A/V Room









LA, City of Angels and ambitious young blondes

Review by Emma Whitelaw

UNDERNEATH every city lies a seedy underbelly and as Mariane Gomard Meyer’s Etta Jenks reveals, LA is most certainly no exception.

The darkly comic play is the story of how a young woman’s unfathomable ambition leads to lust, betrayal and even murder.

Etta, played by Daniela Nardini, chases her dreams to the sun-soaked LA to become a movie star.

Overwhelmed and exhausted she arrives in the big smoke and, desperate to make something of herself, takes to the streets in search of stardom.

After auditioning for various parts in the theatre, she realises little if any money can be made by treading the boards and so turns to Burt, her deaf boyfriend/roommate, for some guidance (who is played by the immensely talented Mido Hamada).

He says he knows 'a guy' that has video equipment and reluctantly he agrees to introduce him to her. A lack of money (and commonsense) leads Etta to the cesspit that is the studio of porn director/producer, Ben.

Glen Conroy is superb as the sleazy Ben. He tells Etta that porn is an integral part of the film industry and that many well known stars began just like her, short of cash and in need of exposure and he was there for them, happy to lend a hand.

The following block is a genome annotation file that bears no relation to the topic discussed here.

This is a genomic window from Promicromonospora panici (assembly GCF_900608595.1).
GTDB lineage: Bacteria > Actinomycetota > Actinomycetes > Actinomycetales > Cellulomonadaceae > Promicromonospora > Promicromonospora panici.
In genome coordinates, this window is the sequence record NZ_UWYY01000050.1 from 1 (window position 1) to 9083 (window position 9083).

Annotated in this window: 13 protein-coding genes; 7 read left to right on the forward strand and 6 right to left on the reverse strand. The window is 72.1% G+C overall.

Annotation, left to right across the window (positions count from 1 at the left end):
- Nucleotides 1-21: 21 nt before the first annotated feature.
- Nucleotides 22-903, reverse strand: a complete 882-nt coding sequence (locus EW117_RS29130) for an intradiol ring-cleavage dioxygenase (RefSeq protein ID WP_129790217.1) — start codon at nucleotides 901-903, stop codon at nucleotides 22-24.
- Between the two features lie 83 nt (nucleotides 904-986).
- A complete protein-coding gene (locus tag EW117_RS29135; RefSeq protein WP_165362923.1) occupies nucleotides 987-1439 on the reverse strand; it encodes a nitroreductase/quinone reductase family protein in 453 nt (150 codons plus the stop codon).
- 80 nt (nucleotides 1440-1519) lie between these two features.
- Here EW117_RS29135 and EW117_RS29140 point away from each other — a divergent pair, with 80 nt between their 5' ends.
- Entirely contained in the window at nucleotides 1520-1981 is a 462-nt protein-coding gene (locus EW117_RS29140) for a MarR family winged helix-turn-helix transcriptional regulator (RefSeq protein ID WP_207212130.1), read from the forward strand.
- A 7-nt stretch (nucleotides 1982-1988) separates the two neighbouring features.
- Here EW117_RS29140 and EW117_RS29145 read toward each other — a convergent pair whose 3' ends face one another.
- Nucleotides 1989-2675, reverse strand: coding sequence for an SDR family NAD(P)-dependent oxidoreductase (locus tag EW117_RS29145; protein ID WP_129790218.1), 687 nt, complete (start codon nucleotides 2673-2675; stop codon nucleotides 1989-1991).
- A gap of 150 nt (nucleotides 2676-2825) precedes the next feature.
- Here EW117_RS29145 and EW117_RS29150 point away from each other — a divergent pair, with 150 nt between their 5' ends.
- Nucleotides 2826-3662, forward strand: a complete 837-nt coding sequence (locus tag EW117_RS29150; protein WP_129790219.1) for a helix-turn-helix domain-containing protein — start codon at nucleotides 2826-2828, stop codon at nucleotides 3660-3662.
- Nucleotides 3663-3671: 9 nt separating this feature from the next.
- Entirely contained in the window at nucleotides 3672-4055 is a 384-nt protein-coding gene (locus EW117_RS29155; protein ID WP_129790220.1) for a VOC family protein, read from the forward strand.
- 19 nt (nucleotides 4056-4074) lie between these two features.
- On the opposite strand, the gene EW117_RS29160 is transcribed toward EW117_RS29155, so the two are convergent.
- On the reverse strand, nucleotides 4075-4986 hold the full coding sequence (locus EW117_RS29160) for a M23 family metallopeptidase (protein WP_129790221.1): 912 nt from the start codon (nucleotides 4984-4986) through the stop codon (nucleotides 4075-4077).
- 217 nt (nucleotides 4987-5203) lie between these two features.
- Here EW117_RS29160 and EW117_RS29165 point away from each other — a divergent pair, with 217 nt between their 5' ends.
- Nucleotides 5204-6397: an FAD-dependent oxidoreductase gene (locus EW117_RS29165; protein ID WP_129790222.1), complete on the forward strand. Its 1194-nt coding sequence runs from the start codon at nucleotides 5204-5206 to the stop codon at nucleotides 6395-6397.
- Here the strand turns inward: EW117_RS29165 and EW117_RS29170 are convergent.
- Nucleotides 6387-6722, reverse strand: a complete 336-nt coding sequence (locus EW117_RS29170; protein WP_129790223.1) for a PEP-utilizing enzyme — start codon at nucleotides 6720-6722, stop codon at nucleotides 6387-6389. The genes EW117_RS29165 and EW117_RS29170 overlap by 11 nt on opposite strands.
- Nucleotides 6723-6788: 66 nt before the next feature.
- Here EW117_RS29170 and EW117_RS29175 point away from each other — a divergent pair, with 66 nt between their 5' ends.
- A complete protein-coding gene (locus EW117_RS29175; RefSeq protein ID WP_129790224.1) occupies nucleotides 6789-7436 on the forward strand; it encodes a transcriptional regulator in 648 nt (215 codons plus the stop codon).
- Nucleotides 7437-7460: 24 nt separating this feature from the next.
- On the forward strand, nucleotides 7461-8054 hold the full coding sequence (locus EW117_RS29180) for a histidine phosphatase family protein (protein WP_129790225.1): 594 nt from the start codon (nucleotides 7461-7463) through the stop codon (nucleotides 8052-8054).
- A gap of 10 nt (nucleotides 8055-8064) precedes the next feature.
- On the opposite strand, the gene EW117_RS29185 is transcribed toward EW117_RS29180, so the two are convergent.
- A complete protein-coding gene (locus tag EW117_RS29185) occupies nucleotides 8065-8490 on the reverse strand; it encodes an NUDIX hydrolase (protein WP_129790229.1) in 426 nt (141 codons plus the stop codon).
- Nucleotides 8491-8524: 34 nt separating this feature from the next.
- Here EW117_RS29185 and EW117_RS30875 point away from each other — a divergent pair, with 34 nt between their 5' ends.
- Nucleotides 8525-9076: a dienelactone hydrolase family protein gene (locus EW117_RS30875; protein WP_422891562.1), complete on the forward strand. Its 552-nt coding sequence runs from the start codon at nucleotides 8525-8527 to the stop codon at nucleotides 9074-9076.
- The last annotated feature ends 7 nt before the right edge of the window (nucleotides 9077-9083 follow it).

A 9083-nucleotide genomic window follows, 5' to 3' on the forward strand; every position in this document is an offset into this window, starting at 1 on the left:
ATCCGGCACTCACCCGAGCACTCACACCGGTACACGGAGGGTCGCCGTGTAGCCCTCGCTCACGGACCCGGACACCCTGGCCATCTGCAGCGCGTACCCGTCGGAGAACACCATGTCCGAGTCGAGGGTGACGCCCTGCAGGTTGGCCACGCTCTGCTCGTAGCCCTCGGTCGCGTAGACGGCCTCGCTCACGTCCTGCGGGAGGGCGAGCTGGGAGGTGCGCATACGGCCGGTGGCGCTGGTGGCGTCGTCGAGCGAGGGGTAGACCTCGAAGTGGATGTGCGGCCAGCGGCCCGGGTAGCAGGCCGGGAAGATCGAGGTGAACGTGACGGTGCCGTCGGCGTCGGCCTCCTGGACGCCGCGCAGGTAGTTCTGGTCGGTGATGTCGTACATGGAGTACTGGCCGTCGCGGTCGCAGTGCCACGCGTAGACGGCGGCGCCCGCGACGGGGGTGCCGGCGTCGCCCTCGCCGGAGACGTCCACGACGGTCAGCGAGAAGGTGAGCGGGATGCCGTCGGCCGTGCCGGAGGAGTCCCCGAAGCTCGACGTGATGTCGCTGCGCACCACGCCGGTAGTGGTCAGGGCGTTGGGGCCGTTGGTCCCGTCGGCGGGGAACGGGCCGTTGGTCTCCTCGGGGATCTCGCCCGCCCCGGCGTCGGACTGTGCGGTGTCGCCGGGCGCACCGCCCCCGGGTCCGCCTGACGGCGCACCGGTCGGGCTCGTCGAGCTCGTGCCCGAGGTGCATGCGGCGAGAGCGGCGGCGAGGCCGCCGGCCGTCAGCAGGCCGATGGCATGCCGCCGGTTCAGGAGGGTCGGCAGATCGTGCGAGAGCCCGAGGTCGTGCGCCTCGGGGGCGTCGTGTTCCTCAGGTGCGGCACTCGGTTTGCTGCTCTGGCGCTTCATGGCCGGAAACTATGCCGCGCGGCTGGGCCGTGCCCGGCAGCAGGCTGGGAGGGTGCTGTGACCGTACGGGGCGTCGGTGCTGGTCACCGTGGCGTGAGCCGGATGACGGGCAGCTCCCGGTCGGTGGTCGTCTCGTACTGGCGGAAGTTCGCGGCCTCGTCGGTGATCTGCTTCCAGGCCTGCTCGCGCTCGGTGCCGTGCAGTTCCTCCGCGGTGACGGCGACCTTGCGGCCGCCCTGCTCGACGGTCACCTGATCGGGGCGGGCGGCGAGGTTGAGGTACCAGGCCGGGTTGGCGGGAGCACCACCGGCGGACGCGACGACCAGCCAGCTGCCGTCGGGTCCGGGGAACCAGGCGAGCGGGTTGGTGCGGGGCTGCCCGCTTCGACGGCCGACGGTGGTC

After being seduced by his speech and in the vain belief that a few skin flicks would give her acting career the kick start it needs, Etta agrees to work for Ben.

Ans, for a while, Etta is happy, earning a lot of money and getting a lot of exposure.

But all the while she is drifting further and further from the goals she once set. The fame and attention soon goes to her head and stupidly she dumps Burt for Ben.

As the sun starts to set on her career, Etta realises the foolish mistakes she has made.

It is only a matter of time before she sees Ben’s true colours and eventually she leaves him too. Older and somewhat wiser, she uses her business head to cut a deal with another producer and becomes a talent scout.

Her search for talent, however, uncovers a gruesome secret that cannot be ignored. Unable to let it rest, Etta follows an even darker path, one from which she may not ever return.

Etta Jenks is a refreshing, darkly comic play that is sure to please.

Etta Jenks, by Marlane Gomard Meyer. Timothy Hughes Productions in association with Weaver Hughes Ensemble. Directed by Ché Walker. Starring Daniela Nardini, Chris O’Dowd, Mido Hamada, Glenn Conroy, Cristina Gavin, Indra Ove, Siobhan Hewlett, Maggie Service, Laura Freeman, Clarke Peters, John Hollingworth and Tom Sangster. Designed by Ana Jebens; Lighting by Alex Wardle; Sound Design by Matt Downing; Costume Design by Annie Curtis-Jones; Assistant Director. Vanessa Mobiglia. 2 – 26 February at Finborough Theatre, The Finborough Bar, 118 Finborough Road, London, SW10 9ED. 24-hour Credit Card Hotline: 08700 600 100/ Box Office Information 020 7373 3842.

Photo kindly supplied by Dan Rabin.

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